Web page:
In the Beanpot, the on-ice intensity is often directly proportional to the number of people at the FleetCenter.
So, it didn’t come as much of a surprise that Harvard and Northeastern yawned their way through a forgettable first period in Monday night’s consolation game, while many fans eagerly awaiting the evening’s title card between Boston College and Boston University were still fighting their way through traffic on Storrow Drive.
But as the late-game crowd started to file in, the rink started to warm up and both teams found their skating legs. However, it was the work Harvard did before most of the evening’s sellout arrived that helped it to a 4-1 win.
The win was the Crimson’s first over a Hockey East school in 15 games — a winless streak that had gone all the way back to a 4-3 win over BU on Nov. 21, 2000.
“I’m very pleased with the effort tonight,” said Crimson coach Mark Mazzoleni, whose team improved to 15-7-1 overall. “The kids played hard, inspired hockey. We came out battling at the beginning, got a flow going, and finished strong.”
Northeastern coach Bruce Crowder was similarly pleased with his team’s effort, even though it dropped its third straight in falling to 9-17-2. “I can’t fault our guys for working,” he said. “We played extremely hard. It just came down to our inability to produce goals.”
That wasn’t a problem for Harvard, thanks to the play of senior captain Dominic Moore and deft playmaker Tom Cavanagh, both of whom scored twice.
“You’re disappointed to be playing in the consolation game, but every game is important now, especially in terms of the rankings,” Moore said. “We lost last week, but there’s no time to get consoled.”
So the Crimson went out and earned some consolation for itself, starting with Moore’s first goal of the day about six minutes into the first. Moore had 53 career goals entering the game, but that was his first in the Beanpot.
“Well, I scored one my freshman year but they took that back on the video replay,” Moore smiled. “So it’s nice to finally break that egg.”
Few grade-A scoring chances followed until Cavanagh swept through the slot and roofed the rebound of a blast from linemate Tim Pettit midway through the second.
“Timmy has such a hard shot that goalies have a hard time handling it,” said Cavanagh, who has played with Pettit for much of the season and was joined by Brendan Bernakevitch on Harvard’s second line four games ago. “We’ve got good chemistry on that line. All three of us work hard.”
Moore’s second of the day was of highlight-reel quality.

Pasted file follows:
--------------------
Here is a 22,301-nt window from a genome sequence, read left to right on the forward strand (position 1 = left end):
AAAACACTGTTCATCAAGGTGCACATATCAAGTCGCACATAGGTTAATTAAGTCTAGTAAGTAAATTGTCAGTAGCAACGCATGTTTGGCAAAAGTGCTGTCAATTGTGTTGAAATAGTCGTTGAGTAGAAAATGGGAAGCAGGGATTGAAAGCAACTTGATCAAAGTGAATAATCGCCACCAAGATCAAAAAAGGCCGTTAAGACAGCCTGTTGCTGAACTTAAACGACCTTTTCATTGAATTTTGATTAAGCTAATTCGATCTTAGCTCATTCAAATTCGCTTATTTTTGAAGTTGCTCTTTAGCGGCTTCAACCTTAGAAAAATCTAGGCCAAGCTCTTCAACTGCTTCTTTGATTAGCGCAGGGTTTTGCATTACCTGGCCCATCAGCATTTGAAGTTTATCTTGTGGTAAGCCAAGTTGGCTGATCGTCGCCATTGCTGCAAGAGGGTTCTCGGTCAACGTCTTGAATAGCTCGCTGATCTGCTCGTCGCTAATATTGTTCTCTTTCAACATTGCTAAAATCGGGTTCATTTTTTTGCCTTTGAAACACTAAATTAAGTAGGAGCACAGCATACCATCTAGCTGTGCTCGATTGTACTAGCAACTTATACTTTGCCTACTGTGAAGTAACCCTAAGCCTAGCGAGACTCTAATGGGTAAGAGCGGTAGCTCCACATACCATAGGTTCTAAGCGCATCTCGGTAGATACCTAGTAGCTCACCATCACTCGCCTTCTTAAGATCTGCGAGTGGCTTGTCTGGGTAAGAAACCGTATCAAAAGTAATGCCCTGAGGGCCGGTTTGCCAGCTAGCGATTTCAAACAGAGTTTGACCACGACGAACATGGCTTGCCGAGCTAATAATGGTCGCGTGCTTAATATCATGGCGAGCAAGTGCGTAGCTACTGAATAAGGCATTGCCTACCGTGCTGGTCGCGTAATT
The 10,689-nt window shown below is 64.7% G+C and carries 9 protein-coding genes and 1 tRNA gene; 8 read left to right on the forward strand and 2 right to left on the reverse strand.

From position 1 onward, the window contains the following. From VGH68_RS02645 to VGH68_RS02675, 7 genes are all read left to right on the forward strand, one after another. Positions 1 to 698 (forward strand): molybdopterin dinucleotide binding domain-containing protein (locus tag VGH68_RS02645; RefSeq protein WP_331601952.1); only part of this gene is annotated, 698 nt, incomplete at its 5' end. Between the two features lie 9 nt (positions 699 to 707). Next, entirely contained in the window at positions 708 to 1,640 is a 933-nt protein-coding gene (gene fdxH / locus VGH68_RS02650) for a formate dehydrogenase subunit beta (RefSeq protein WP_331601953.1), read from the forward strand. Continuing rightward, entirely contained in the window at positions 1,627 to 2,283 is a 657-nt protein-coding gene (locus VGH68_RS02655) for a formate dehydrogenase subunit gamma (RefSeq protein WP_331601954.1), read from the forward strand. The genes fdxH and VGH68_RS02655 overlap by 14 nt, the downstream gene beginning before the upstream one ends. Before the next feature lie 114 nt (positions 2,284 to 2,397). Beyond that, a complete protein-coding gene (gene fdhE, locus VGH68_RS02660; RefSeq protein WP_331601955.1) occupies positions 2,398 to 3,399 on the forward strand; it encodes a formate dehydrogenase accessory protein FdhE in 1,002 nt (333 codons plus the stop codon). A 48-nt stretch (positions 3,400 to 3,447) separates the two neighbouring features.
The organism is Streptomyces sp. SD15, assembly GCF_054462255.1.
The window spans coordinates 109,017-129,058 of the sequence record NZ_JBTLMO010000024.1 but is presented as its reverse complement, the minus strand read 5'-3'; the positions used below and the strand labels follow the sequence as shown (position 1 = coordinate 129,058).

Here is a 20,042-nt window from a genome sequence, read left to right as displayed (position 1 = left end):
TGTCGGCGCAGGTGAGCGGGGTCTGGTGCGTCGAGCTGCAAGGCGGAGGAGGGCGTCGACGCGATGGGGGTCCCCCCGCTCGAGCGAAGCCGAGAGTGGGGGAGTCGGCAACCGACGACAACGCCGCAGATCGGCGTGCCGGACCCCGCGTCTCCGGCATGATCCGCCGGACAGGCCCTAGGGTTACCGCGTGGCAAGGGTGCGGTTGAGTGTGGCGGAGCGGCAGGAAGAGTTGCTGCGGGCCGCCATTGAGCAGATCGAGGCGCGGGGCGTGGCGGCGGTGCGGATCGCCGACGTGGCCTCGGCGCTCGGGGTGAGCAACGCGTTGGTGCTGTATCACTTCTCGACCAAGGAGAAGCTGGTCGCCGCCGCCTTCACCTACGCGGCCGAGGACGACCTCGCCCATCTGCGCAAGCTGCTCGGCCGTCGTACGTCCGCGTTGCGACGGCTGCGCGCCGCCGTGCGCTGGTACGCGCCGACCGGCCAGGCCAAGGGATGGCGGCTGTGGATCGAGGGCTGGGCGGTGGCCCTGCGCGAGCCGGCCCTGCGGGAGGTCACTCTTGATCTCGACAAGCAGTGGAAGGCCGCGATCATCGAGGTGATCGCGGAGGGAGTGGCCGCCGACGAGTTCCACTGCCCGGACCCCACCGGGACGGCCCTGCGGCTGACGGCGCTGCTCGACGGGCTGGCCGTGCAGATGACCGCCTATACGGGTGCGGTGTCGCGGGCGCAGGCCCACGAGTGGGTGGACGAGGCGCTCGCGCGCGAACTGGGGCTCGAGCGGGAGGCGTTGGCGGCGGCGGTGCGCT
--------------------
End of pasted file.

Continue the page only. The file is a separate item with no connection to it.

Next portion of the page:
With Harvard skating down a man because of a cross-checking call to Ryan Lannon at 15:02 of the second, Moore found himself on a 2-on-1 rush with Tyler Kolarik. He began on the left wing, swept in front, spun around NU defenseman Tim Judy — all while nearly colliding with Kolarik — to stay on his forehand and slip his team-leading 15th goal of the season past NU’s Mike Gilhooly to put Harvard up 3-0.
Northeastern drew the deficit to two on a goal by Trevor Reschny with under a minute to go in the second and nearly cut into the Crimson lead again the third. However, a would-be goal was disallowed because Mike Ryan hopped over the dasher as the extra skater on a delayed penalty call before Gilhooly (35 saves) had made it to the bench.
“That’s the way it’s in the books,” Crowder said of the ruling. “The linesman made the right call.”
NU’s inability to close the gap allowed Cavanagh’s second marker of the day, which came on a breakaway at 9:20 of the third, to wrap up the win for Harvard.
But even more than snapping the Crimson’s five-game Beanpot losing streak, Mazzoleni was happiest about the fact that senior goaltender Ben Weiss made his Harvard debut.
Weiss, a Chestnut Hill, Mass., native, played the final 2:28 and made two stops after freshman John Daigneau (29 saves) got his fourth career start. No. 1 goalie Dov Grumet-Morris had the night off.
“You guys don’t know a lot about this kid, Ben Weiss,” Mazzoleni said to the press corps after the game. “The Beanpot is all about the stories of the people, so I’m going to tell you about him. He’s overcome so much adversity in four years, and to see him get in there, to see the joy on his face. To have him get into the game means more than the victory.
“Benny’s never going to forget this.”
That’s something Weiss attested to himself after the game. “I’m from Boston, and I always wanted to play for Harvard and play in the Beanpot,” he said. “Being able to say I got in there and was a part of this … this is a great day.”